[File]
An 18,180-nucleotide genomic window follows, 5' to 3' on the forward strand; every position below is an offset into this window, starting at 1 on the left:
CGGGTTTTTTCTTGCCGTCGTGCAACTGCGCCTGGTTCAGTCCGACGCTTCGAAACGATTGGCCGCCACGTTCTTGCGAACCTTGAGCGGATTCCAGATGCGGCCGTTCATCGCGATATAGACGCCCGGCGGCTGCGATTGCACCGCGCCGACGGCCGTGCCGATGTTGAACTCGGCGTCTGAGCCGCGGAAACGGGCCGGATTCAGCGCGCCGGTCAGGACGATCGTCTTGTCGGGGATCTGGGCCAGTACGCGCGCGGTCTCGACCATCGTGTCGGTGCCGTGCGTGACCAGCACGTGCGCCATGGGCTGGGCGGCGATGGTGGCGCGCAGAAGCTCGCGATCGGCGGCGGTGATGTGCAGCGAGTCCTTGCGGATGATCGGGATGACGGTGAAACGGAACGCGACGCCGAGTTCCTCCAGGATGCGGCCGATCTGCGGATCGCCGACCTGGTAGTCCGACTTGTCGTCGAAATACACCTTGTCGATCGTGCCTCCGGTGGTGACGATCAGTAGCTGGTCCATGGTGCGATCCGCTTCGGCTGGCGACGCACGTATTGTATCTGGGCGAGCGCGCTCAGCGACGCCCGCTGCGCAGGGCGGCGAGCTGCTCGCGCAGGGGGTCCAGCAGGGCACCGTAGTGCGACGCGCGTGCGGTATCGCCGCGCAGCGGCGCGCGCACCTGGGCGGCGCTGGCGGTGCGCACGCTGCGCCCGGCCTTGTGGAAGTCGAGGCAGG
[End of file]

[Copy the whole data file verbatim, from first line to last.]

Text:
An 18,180-nucleotide genomic window follows, 5' to 3' on the forward strand; every position below is an offset into this window, starting at 1 on the left:
CGGGTTTTTTCTTGCCGTCGTGCAACTGCGCCTGGTTCAGTCCGACGCTTCGAAACGATTGGCCGCCACGTTCTTGCGAACCTTGAGCGGATTCCAGATGCGGCCGTTCATCGCGATATAGACGCCCGGCGGCTGCGATTGCACCGCGCCGACGGCCGTGCCGATGTTGAACTCGGCGTCTGAGCCGCGGAAACGGGCCGGATTCAGCGCGCCGGTCAGGACGATCGTCTTGTCGGGGATCTGGGCCAGTACGCGCGCGGTCTCGACCATCGTGTCGGTGCCGTGCGTGACCAGCACGTGCGCCATGGGCTGGGCGGCGATGGTGGCGCGCAGAAGCTCGCGATCGGCGGCGGTGATGTGCAGCGAGTCCTTGCGGATGATCGGGATGACGGTGAAACGGAACGCGACGCCGAGTTCCTCCAGGATGCGGCCGATCTGCGGATCGCCGACCTGGTAGTCCGACTTGTCGTCGAAATACACCTTGTCGATCGTGCCTCCGGTGGTGACGATCAGTAGCTGGTCCATGGTGCGATCCGCTTCGGCTGGCGACGCACGTATTGTATCTGGGCGAGCGCGCTCAGCGACGCCCGCTGCGCAGGGCGGCGAGCTGCTCGCGCAGGGGGTCCAGCAGGGCACCGTAGTGCGACGCGCGTGCGGTATCGCCGCGCAGCGGCGCGCGCACCTGGGCGGCGCTGGCGGTGCGCACGCTGCGCCCGGCCTTGTGGAAGTCGAGGCAGG